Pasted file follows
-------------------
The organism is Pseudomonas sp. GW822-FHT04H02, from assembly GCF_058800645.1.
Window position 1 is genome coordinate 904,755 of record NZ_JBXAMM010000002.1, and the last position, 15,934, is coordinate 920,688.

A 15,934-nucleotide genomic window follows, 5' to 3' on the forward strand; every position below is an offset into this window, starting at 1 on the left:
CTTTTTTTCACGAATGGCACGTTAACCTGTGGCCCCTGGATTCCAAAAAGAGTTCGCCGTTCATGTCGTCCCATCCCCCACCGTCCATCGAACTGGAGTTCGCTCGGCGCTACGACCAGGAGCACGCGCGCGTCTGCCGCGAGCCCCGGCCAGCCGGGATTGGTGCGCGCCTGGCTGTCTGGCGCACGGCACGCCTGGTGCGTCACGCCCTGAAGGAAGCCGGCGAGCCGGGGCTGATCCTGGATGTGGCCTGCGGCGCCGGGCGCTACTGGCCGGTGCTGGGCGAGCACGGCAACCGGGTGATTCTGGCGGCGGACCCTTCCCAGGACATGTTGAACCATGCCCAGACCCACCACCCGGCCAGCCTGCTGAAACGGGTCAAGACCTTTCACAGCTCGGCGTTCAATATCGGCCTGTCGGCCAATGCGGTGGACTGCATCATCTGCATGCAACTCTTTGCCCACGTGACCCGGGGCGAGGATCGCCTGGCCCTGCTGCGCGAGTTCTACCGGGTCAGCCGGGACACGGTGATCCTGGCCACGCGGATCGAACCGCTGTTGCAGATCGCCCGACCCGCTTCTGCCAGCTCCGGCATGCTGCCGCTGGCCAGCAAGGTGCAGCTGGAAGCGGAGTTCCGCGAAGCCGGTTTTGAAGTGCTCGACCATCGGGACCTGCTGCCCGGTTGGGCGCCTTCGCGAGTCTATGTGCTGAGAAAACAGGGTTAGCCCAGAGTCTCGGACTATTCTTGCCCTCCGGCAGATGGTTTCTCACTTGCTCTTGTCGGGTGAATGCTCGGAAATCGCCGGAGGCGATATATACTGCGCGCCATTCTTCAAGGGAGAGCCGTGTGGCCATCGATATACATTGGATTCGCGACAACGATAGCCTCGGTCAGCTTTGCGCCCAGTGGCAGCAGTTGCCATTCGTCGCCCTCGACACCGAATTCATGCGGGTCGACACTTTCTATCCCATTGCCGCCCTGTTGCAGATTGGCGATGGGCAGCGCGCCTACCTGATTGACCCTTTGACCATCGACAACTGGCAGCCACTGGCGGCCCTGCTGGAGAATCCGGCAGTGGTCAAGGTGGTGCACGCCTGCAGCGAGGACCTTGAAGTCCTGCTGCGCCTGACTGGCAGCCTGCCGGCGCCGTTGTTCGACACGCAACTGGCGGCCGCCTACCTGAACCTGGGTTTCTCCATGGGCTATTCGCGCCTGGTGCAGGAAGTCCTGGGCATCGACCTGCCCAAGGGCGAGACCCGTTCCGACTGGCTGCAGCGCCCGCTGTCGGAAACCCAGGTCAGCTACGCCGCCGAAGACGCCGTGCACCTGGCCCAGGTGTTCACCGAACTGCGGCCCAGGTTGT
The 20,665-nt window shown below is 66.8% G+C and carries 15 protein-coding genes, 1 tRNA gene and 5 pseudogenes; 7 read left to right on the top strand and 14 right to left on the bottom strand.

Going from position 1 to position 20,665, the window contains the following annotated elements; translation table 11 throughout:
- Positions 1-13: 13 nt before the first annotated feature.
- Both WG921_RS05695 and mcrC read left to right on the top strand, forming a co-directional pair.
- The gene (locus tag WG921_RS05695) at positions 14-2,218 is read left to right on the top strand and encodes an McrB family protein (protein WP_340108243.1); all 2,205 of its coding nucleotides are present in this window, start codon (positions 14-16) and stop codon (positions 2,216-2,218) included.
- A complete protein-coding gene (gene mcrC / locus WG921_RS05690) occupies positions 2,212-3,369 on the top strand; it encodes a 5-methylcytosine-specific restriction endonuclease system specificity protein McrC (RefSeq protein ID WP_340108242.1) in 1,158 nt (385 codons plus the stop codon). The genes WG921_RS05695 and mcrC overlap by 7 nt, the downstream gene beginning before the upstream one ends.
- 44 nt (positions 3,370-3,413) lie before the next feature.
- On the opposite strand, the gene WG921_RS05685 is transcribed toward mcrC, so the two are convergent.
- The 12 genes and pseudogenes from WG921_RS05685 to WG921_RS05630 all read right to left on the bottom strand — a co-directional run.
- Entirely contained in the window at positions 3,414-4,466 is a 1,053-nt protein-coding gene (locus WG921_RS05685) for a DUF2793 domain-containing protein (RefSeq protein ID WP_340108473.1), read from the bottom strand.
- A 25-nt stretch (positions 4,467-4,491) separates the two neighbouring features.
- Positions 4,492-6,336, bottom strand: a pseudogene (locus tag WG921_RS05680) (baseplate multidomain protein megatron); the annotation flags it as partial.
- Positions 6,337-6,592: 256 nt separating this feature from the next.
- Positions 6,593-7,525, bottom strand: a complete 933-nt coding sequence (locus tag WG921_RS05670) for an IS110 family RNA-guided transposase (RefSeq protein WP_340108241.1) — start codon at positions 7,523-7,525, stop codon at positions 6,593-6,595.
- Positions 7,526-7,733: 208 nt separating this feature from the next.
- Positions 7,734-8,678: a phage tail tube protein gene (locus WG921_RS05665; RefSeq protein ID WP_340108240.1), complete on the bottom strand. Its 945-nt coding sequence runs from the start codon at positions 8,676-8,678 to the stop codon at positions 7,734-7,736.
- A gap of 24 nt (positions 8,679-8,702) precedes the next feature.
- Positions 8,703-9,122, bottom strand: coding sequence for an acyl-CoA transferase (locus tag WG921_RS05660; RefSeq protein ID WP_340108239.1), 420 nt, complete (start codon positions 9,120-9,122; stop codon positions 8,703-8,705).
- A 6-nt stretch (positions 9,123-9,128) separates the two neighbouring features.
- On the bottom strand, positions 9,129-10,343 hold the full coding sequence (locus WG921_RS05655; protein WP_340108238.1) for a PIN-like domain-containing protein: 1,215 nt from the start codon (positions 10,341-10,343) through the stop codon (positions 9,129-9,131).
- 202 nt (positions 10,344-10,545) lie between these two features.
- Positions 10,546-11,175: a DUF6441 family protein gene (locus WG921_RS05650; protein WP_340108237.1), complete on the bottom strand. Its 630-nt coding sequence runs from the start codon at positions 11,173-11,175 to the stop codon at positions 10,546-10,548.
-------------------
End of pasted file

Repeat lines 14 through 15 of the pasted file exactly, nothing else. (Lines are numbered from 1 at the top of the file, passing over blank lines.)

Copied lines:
- Entirely contained in the window at positions 3,414-4,466 is a 1,053-nt protein-coding gene (locus WG921_RS05685) for a DUF2793 domain-containing protein (RefSeq protein ID WP_340108473.1), read from the bottom strand.
- A 25-nt stretch (positions 4,467-4,491) separates the two neighbouring features.